Wheat stem sawfly (WSS) are being found at significant levels in Polk County. Field surveys were conducted from August 14 to 18, 2017 to learn more about the levels of infestation and the possible size of the area impacted.
The inspected fields had infestations on the field margins ranging from a low of 0 to a high of 15 WSS/row foot. Every field inspected had fewer infested stems as sampling moved further into the field. Edge effects are pretty strong with this insect as they overwinter in stubble and migrate to nearby wheat the next year.
Two of the twelve fields surveyed had very large infestations on the field margins, with 95+% of the stems cut in the first 50 to 100 feet from the field edge. In these cases, the edges impacted were those closest to 2016 wheat fields. As we moved away from the most heavily infested fields, the infested stem level declined. If you observe high numbers beyond where we have scouted so far, drop us a note with GPS coordinates or legal description and we will take a look.
Visual inspection by the combine driver, combined with yield monitor data should help pinpoint if and where sawfly infestations were present. Make note of this information to assist with targeted tillage and rotational plans. If lodging is seen in a field, check to see if it is due to sawfly cutting, weather, or both.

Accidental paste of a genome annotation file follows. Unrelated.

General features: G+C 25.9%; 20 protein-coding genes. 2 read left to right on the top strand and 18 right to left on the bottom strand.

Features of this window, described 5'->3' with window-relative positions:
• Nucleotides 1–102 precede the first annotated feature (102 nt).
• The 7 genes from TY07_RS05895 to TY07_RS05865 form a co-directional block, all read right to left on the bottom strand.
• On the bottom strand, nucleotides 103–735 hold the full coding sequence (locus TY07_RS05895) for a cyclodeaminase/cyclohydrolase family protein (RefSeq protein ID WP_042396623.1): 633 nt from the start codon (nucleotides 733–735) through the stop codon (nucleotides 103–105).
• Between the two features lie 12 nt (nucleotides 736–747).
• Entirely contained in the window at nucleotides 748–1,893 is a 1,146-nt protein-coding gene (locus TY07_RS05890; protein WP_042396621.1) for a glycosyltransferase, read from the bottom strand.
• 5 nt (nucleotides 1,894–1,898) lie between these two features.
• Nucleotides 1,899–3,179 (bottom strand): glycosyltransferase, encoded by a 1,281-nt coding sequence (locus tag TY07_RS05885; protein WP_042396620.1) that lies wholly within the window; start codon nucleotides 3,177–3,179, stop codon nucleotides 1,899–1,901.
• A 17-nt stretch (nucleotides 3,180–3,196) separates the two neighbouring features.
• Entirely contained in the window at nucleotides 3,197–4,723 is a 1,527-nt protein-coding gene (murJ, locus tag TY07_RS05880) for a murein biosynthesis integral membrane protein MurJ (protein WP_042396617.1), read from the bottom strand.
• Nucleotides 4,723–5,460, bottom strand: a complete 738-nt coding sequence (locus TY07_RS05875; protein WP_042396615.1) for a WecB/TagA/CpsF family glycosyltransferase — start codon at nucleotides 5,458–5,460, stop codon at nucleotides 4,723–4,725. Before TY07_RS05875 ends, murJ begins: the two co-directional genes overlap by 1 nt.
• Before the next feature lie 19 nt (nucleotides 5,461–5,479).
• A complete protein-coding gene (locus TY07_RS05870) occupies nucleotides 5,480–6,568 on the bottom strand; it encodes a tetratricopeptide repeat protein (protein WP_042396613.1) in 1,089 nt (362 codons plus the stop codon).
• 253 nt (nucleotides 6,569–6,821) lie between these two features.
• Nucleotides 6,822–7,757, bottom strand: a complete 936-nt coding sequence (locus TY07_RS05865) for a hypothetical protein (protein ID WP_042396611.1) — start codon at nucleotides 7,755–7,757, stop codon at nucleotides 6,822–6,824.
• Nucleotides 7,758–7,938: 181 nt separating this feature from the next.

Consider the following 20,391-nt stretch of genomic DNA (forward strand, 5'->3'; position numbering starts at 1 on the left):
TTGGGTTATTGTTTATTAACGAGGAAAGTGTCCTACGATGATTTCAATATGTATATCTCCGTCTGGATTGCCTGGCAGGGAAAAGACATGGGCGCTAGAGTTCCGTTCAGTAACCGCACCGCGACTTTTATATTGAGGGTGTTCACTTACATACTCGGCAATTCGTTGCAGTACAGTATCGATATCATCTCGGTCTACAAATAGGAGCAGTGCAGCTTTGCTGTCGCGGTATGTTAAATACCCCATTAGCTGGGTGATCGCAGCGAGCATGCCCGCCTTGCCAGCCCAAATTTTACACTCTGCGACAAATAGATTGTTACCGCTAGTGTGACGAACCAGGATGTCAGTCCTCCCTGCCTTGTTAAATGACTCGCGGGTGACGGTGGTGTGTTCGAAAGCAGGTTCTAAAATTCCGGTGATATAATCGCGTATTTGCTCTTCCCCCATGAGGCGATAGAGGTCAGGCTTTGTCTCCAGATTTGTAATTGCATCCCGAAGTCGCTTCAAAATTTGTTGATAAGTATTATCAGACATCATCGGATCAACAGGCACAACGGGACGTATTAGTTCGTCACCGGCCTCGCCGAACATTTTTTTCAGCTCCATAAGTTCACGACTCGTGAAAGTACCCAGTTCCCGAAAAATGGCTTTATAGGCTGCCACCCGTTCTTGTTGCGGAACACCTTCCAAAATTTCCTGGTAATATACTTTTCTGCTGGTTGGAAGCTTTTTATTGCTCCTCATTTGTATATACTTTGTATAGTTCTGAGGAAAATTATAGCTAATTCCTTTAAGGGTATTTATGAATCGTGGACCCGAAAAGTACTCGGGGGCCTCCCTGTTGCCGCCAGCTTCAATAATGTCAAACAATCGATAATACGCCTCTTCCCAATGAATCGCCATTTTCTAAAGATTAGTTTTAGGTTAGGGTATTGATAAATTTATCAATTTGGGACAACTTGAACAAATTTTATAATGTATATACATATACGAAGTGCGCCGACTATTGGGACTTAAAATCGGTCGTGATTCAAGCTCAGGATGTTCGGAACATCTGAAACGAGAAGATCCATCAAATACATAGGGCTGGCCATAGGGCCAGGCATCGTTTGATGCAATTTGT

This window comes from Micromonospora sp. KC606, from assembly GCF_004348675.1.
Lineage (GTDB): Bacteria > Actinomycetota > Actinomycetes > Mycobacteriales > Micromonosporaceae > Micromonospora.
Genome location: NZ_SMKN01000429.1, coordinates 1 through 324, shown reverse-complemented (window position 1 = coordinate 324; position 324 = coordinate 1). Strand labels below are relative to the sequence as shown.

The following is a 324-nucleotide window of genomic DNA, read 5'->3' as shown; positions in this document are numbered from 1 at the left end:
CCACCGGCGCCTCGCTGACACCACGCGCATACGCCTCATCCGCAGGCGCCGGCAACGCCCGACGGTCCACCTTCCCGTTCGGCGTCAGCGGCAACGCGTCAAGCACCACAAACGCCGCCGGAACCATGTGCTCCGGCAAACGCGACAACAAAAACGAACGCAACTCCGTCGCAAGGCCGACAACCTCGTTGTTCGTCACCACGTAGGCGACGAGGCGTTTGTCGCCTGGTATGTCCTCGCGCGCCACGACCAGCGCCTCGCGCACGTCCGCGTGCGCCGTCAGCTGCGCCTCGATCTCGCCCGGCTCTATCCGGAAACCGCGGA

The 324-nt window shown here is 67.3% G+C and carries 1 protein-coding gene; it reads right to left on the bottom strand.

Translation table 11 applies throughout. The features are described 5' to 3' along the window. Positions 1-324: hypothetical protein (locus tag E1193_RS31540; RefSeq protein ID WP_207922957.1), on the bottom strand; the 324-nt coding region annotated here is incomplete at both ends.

Tillage reduces wheat stem sawfly survival. Most recommendations have suggested shallow tillage after harvest to lift the infested stubble and loosen the soil from around the crowns. This maximizes the larvae’s exposure to the late summer dryness and winter cold, increasing mortality.
More aggressive tillage that buries the standing stubble completely will also reduce sawfly survival. In the short term, with the limited area of the infestation, we believe a strategy of aggressive tillage using a mold board plow in the field margins where infested stubble is concentrated will have a more immediate effect at bringing populations down.
In Colorado, no-till has been associated with recent wheat stem sawfly problems. However, the advantages of controlling the sawfly with tillage should be weighed against the considerable benefits of reduced tillage. This is the reason to limit using a mold board plow to only heavily infested borders.
In areas where the insect pest is historically more persistent (e.g., western Dakotas, Montana, Colorado and others), reducing tillage promotes the survival of the two parasitic wasps, Bracon cephi (see figure to right) and B. lissogaster. The sawfly larva is paralyzed and killed by the parasite larva, preventing feeding injury and stem cutting by the killed WSS larva. Conservation of these control agents would be beneficial.